The cloud cuts out waste and that’s why people love it. Companies and individuals call upon storage space in the magical ether as they need it, without spending a penny more than they use. Gone are the days of servers idling half empty in a building, barely used hard-drives cluttering up desks. Everything becomes more efficient, organizations get leaner, the fat is trimmed.
But what if the fat that the cloud cuts out isn’t machine fat at all? What if it’s human fat?
I’m not talking about Fitbit making you fitter or some freaky new plastic surgery in the cloud procedure. I’m talking about applying the principals of the cloud to managing the human workforce. Imagine, instead of just drawing on servers and processing power on an as-needed basis, companies also draw on people that way. A workforce that operates like the cloud, swelling and shrinking at a moment’s notice.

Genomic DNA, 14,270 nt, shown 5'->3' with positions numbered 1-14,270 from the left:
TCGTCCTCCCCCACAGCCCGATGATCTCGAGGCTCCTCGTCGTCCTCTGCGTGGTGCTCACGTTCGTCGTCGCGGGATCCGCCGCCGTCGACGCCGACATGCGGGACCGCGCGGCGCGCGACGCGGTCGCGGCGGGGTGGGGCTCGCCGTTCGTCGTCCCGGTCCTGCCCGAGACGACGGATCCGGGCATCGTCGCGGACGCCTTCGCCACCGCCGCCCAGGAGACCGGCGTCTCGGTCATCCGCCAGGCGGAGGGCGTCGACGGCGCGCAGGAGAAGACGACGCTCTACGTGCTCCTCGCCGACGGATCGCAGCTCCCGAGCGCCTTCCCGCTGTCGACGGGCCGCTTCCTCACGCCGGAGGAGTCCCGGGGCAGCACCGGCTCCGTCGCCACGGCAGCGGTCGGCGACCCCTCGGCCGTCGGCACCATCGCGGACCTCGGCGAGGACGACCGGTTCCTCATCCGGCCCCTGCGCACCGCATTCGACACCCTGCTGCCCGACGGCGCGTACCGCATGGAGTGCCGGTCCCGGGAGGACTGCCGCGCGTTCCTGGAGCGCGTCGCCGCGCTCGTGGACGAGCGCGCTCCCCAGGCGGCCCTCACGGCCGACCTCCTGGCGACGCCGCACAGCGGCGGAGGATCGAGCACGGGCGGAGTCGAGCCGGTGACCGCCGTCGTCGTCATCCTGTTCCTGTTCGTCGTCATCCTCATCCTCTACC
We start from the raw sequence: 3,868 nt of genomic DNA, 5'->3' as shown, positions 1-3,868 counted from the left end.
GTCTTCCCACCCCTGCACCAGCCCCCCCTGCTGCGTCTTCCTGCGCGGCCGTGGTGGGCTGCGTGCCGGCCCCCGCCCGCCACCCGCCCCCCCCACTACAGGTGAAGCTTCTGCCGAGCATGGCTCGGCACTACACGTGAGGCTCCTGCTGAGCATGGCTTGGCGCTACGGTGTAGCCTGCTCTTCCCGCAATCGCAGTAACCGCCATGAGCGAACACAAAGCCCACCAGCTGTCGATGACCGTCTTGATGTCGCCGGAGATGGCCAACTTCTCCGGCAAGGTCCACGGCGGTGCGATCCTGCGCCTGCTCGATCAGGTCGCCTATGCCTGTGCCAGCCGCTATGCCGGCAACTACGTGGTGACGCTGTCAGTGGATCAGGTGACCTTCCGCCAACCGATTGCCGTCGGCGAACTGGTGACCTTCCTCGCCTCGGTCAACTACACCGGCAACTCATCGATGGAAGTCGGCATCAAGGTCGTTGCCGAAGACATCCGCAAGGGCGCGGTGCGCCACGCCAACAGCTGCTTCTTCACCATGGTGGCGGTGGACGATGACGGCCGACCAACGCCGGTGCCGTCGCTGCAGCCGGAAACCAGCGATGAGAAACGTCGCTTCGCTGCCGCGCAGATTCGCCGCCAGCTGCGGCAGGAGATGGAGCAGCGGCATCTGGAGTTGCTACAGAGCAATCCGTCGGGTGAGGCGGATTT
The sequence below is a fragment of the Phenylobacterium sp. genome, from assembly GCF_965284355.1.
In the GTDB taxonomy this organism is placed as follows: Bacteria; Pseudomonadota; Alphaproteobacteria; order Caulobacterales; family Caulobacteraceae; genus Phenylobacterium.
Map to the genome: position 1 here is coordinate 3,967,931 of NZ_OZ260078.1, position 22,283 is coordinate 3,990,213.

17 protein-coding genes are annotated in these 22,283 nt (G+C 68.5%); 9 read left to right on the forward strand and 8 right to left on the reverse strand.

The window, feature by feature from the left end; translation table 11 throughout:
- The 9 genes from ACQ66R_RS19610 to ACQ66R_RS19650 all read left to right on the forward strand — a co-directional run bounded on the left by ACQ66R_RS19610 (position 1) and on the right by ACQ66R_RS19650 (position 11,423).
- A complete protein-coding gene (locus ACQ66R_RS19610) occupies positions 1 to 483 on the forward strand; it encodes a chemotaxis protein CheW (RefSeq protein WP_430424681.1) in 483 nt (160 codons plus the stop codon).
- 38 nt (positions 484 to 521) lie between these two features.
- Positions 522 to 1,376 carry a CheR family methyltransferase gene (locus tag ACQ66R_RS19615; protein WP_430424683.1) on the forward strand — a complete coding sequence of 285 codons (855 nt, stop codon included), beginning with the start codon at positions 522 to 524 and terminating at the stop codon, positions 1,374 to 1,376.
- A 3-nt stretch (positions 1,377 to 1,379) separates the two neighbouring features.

The way organizations are using people in their organization is changing, and it is diverging with two radically different paths and two different promises.
One ideological path takes us away from humans as resources into something of an organizational alignment. Finding people and teams with shared ambitions, moving toward a common goal. The other further entrenches people as resources, to be bought like any other good. Plug and play and if one resource burns out, replace it with another to meet your objectives.
Funny enough, both promise freedom and progress and play with the idea that business ambitions are simply a collection of human ambitions. They just try to go about solving for that reality in a different way.
I don’t have anything smart to add in here other than to acknowledge that this, more than many of the other articles I typically read on the subject, made me think about what work in the future might look like.